between the two types of polypredication in question. As a matter of fact, a subordinate clause, however important the information rendered by it might be for the whole communication, presents it as naturally supplementing the information of the principal clause, i.e. as something completely premeditated and prepared even before its explicit expression in the utterance. This is of especial importance for post-positional subordinate clauses of circumstantial semantic nature. Such clauses may often shift their position without a change in semantico-syntactic status. Cf.:
I could not help blushing with embarrassment when I looked at him. → When I looked at him I could not help blushing with embarrassment. The board accepted the decision, though it didn't quite meet their plans. → Though the decision didn't quite meet their plans, the board accepted it.
The same criterion is valid for subordinate clauses with a fixed position in the sentence. To prove the subordinate quality of the clause in the light of this consideration, we have to place it in isolation — and see that the isolation is semantically false. E.g.:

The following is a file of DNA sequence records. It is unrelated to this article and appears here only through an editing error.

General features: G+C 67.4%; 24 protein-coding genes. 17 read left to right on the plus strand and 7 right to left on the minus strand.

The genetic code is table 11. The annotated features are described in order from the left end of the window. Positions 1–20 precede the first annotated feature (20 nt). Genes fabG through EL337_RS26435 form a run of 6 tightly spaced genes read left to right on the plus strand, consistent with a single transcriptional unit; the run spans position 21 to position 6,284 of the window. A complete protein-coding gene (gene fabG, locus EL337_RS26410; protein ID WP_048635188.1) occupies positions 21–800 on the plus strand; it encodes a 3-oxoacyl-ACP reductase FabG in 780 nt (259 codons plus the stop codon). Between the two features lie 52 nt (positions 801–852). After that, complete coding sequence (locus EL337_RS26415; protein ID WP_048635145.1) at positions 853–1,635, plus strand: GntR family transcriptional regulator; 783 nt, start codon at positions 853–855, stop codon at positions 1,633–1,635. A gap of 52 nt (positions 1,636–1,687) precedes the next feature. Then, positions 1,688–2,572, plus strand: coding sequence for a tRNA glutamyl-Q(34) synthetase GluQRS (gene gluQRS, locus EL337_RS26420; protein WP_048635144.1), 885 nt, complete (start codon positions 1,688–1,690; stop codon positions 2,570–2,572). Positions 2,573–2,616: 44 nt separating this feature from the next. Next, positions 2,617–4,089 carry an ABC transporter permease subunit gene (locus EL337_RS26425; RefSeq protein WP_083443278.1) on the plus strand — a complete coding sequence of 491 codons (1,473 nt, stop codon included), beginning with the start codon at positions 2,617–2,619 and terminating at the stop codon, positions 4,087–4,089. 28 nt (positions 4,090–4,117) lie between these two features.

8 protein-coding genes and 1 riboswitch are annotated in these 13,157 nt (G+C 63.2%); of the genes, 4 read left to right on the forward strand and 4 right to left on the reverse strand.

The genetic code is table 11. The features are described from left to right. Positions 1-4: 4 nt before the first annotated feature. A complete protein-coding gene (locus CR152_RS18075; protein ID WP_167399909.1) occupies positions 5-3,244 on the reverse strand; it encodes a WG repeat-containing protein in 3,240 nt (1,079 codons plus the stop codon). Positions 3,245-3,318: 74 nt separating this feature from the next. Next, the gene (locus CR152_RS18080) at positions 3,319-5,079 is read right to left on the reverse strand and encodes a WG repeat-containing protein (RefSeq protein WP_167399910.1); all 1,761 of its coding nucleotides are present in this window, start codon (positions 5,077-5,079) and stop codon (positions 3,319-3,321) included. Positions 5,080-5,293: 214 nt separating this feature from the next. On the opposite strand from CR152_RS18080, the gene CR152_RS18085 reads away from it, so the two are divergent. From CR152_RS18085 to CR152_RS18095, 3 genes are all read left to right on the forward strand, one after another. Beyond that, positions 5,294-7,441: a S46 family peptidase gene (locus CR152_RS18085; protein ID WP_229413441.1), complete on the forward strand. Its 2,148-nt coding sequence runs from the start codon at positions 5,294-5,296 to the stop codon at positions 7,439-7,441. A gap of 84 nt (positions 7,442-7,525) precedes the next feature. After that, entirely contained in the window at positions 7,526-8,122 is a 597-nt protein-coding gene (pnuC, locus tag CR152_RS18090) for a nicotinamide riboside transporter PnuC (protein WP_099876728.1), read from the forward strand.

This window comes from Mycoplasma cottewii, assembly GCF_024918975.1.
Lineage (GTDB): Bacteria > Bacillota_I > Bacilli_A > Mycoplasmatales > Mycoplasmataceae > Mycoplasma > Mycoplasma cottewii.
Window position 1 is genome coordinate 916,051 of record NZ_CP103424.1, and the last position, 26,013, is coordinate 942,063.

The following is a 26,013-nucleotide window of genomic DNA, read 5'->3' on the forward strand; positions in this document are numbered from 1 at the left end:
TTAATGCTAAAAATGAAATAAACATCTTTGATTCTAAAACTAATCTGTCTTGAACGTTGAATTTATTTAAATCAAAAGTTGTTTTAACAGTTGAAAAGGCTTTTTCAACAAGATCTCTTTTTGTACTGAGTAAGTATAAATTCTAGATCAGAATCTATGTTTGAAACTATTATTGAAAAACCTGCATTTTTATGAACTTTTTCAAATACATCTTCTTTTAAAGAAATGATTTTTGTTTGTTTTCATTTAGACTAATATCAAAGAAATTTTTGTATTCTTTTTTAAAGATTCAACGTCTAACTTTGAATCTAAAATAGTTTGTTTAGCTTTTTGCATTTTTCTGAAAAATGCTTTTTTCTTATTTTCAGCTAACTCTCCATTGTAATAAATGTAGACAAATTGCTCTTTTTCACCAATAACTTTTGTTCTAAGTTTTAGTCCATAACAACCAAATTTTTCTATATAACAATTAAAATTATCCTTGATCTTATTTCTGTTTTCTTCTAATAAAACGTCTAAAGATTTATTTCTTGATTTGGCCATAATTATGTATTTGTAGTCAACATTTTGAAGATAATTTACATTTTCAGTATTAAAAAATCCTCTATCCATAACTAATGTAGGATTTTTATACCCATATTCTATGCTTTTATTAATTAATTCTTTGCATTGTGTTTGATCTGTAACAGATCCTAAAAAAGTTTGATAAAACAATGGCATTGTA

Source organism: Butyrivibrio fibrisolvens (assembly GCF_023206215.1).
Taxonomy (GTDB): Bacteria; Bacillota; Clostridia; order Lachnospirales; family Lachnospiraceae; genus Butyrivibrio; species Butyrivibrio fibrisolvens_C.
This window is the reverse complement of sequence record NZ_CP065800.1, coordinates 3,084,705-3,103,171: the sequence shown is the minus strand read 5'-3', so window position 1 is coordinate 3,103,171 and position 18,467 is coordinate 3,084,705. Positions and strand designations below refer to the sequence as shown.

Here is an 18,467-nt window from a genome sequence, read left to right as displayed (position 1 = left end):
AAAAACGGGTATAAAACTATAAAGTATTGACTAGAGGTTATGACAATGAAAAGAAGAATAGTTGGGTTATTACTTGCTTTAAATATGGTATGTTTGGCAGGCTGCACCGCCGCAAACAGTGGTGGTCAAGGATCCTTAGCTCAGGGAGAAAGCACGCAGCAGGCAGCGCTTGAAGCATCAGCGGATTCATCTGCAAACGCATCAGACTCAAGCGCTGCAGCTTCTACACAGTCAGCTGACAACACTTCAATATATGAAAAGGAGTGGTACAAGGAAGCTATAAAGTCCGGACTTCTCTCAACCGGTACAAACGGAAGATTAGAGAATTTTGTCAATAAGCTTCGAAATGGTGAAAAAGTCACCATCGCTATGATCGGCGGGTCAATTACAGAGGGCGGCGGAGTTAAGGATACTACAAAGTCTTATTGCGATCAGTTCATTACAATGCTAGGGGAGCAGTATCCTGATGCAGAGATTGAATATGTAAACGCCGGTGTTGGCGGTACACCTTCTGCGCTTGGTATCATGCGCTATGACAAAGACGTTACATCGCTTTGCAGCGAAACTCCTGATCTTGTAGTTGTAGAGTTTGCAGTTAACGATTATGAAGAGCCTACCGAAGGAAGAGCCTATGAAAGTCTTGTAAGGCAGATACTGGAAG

But all the books were so neatly arranged, they were so clean, that I had the impression they were very seldom read.→ *But all the books were so neatly arranged, they were so clean. That I had the impression they were very seldom read. I fancy that life is more amusing now than it was forty years ago. → *I fancy that life is more amusing now. Than it was forty years ago.
As for coordinated clauses, their equality in rank is expressed above all in each sequential clause explicitly corresponding to a new effort of thought, without an obligatory feature of premeditation. In accord with the said quality, a sequential clause in a compound sentence refers to the whole of the leading clause, whereas a subordinate clause in a complex sentence, as a rule, refers to one notional constituent (expressed by a word or a phrase) in a principal clause [Khaimovich, Rogovskaya, 278]. It is due to these facts that the position of a coordinate clause is rigidly fixed in all cases, which can be used as one of the criteria of coordination in distinction to subordination. Another probe of rank equality of clauses in coordination is a potential possibility for any •coordinate sequential clause to take either the copulative